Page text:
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Harvard and America's Troubled History

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Message Dr. Lenore Daniels

It's a story most Americans have heard: Smallpox-infected blankets were gifted to local Indigenous people. Men, women, and children. The Indigenous people happened to have been "discovered" on land perceived by some Europeans to be the Promised Land while others who transported themselves across the Atlantic imagined the same land to be a "wilderness." Either way, as far as the uninvited newcomers were concerned, " God of Isreall" was among them. We "shall be able to resist a thousand of our enemies." With God's help, John Winthrop continues, "we shall be made a story and a by-word through the world," ( The Dispossessed Garden: Pastoral and History in Southern Literature ).


But Jeffrey Amherst couldn't wait on divine providence. He had a solution to the problem of the indigenous people. Amherst's idea to "inoculate the [Indians] with some blankets," contaminated with smallpox, writes Craig Steven Wilder in Ebony and Ivy: Race, Slavery and the Troubled History of America's Universities (2013) promised to "'destroy Indian resistance.'" Many of "gifted" contacted smallpox and died. But many went to continue resisting ethnic cleansing. In the second stage of his attack on the indigenous people, Amherst vowed to "'hunt the survivors with English dogs'" and rangers on horses.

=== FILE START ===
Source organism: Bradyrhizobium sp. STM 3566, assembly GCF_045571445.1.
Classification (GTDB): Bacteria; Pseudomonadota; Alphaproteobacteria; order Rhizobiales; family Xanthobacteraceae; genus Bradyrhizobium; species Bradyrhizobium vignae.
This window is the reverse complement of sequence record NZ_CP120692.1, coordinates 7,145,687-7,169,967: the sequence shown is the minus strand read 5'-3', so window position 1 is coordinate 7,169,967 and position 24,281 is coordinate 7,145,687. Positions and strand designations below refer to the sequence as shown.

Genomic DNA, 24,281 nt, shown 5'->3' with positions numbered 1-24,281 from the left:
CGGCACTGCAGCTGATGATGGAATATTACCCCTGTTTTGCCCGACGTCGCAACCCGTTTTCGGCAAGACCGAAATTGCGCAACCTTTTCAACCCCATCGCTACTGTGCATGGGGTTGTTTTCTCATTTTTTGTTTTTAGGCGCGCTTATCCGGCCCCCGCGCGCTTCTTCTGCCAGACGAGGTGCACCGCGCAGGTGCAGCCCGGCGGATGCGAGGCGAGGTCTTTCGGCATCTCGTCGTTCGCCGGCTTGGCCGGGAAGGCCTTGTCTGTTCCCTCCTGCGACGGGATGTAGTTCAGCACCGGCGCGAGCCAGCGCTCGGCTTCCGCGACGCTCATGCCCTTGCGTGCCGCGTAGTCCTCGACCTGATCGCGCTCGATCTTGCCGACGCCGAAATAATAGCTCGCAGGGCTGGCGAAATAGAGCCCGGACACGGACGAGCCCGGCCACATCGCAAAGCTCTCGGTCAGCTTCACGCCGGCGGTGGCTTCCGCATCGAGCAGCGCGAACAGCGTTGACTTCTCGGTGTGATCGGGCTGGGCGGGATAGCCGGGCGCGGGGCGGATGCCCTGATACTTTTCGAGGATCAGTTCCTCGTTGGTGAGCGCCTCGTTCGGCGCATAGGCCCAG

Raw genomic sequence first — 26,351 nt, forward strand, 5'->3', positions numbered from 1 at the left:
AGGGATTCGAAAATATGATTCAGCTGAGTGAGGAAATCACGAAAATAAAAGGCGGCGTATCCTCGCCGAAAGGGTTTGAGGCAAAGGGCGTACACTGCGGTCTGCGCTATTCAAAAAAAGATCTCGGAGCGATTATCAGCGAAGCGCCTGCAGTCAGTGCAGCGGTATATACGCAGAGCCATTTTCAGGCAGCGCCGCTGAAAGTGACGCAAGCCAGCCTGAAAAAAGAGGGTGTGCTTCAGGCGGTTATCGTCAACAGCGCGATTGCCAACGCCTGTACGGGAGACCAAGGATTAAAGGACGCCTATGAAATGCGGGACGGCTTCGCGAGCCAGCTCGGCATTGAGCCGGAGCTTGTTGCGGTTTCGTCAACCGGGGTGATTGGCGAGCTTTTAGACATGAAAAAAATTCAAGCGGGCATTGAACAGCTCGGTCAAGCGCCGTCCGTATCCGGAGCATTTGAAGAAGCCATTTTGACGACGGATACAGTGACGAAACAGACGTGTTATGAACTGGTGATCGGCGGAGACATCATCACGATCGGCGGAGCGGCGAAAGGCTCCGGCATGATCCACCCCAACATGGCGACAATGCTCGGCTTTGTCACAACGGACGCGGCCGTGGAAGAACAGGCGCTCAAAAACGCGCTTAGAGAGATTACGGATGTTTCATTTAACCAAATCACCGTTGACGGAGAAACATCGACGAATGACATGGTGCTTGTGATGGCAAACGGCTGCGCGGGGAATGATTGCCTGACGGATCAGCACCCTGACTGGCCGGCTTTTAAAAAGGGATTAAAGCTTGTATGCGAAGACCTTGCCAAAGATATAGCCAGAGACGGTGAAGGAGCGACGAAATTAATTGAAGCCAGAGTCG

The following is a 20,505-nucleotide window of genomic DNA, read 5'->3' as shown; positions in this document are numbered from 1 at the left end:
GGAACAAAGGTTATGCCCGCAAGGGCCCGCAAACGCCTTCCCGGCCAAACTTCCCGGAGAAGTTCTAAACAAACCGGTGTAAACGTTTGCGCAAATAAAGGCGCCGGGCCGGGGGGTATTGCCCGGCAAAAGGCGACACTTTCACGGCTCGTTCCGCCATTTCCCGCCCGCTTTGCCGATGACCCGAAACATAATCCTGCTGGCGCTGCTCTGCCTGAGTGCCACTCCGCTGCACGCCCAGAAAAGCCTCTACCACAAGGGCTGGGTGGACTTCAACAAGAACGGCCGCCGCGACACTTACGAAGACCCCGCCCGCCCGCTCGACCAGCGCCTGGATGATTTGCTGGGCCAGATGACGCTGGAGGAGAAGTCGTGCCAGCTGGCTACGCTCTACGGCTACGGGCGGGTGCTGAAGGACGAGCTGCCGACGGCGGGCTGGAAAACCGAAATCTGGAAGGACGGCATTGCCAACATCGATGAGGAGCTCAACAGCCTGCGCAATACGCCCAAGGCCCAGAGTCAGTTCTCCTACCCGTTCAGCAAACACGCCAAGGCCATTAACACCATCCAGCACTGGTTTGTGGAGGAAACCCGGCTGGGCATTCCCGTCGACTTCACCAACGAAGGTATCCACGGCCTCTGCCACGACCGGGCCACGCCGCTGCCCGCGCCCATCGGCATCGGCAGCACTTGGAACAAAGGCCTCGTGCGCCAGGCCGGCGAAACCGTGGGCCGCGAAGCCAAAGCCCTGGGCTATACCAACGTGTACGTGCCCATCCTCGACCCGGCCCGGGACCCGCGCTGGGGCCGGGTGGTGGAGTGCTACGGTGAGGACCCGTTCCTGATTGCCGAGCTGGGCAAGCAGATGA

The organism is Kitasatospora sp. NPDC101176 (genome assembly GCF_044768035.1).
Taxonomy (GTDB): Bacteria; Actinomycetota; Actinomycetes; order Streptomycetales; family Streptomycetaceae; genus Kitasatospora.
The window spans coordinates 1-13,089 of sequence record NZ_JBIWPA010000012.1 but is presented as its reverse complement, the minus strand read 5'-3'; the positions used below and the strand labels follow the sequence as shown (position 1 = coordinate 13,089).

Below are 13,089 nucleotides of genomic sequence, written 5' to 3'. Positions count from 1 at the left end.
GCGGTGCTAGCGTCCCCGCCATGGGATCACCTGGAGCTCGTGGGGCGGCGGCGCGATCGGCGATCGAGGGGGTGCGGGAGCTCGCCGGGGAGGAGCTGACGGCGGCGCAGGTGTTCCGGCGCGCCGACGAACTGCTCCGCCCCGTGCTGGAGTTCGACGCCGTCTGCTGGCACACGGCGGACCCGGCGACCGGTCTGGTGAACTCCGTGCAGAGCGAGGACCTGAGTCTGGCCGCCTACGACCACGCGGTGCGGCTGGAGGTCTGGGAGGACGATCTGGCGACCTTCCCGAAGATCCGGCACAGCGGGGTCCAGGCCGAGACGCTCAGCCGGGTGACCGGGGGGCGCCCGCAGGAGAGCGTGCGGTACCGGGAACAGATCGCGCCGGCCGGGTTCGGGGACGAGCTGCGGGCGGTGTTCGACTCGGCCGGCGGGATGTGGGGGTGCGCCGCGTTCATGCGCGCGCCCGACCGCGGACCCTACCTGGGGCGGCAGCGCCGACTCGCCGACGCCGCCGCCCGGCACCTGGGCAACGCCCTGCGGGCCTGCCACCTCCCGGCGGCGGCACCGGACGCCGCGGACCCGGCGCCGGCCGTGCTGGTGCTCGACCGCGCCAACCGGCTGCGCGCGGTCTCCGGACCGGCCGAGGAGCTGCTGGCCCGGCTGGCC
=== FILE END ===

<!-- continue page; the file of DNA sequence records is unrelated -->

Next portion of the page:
Enforcing the nation's ideology of white supremacy, situated Amherst in the pursuit of "'vermin'" to exterminate. This is the man so honored with a university and a college, both with his namesake: the University of Massachusetts at Amherst and Amherst College.


Another story recounts the efforts of William Smith who, once he becomes the provost at the College of Philadelphia, writes Wilder, insisted on defending the white community against the "'savage Barbarity.'" Of the indigenous people!

Influenced by the evangelical pastor John Elder in the belief that a white Christian America was the only America possible, Smith actively called for the removal of indigenous people. For Smith, the indigenous people had to be removed if the "'promises of evangelicalism'" were to reap the "'economic benefits'" the Promised Land offered.

The reality of the indigenous people vs the myth of the Promised Land!

Smith, writes Wilder, wrote a song "to teach Indians 'their social status.'" And here's the song:


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Activist, writer, American Modern Literature, Cultural Theory, PhD.

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